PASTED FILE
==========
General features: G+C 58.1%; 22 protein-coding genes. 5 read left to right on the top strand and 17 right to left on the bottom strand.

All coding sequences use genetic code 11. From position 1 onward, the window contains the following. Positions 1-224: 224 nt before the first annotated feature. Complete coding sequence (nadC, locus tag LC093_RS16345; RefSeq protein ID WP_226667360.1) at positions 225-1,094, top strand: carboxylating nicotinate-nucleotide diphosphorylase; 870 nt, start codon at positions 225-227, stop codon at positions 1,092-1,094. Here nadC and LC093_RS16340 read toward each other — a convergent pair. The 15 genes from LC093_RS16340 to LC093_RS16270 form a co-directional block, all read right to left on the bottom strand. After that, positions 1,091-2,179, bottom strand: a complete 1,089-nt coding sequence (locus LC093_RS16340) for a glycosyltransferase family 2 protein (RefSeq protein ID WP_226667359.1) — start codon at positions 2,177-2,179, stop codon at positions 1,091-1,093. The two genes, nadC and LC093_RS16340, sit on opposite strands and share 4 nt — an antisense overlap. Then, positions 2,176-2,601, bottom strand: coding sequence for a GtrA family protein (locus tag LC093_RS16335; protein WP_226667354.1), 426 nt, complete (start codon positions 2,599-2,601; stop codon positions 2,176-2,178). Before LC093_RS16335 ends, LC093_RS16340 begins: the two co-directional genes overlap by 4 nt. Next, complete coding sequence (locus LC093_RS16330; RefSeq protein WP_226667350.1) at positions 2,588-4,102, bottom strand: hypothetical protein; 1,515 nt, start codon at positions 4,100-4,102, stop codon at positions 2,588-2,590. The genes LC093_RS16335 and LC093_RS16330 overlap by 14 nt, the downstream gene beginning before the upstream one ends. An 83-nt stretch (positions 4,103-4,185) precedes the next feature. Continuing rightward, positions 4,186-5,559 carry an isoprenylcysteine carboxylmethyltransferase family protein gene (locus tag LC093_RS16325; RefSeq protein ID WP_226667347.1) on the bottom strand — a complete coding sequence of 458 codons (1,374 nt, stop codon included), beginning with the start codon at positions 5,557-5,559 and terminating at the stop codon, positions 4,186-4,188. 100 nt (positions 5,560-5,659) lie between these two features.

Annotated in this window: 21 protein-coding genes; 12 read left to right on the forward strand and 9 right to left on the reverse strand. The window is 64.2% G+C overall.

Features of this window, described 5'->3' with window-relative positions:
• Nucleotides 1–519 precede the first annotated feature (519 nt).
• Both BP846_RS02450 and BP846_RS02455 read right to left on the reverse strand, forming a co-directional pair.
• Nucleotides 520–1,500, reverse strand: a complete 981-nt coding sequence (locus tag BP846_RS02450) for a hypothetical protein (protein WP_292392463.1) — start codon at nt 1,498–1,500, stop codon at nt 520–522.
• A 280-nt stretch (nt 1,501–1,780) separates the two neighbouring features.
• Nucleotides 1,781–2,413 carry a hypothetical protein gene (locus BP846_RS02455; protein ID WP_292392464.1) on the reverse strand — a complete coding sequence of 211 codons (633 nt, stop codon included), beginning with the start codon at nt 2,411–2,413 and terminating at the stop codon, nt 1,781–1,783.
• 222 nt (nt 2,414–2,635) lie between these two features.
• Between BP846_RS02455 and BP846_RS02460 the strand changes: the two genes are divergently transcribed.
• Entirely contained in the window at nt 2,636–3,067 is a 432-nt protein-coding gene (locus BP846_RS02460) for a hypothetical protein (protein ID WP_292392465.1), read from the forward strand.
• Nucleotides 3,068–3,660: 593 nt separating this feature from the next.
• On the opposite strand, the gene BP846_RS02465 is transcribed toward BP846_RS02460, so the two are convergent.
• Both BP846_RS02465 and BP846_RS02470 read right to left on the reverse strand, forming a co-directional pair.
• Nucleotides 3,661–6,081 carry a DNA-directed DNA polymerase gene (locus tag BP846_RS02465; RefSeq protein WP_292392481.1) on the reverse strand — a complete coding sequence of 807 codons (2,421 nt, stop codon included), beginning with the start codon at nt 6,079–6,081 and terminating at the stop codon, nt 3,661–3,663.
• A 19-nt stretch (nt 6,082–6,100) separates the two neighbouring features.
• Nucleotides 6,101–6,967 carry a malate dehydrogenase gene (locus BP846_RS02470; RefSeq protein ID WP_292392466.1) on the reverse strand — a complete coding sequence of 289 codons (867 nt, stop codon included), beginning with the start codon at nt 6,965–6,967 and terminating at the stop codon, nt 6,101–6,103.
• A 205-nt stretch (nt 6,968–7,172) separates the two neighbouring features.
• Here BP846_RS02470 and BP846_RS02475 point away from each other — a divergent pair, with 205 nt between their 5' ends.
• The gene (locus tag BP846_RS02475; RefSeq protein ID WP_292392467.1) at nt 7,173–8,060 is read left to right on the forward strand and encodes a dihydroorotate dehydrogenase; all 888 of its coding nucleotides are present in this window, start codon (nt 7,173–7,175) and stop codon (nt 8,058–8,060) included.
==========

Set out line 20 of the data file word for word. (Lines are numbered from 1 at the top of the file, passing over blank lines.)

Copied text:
• Here BP846_RS02470 and BP846_RS02475 point away from each other — a divergent pair, with 205 nt between their 5' ends.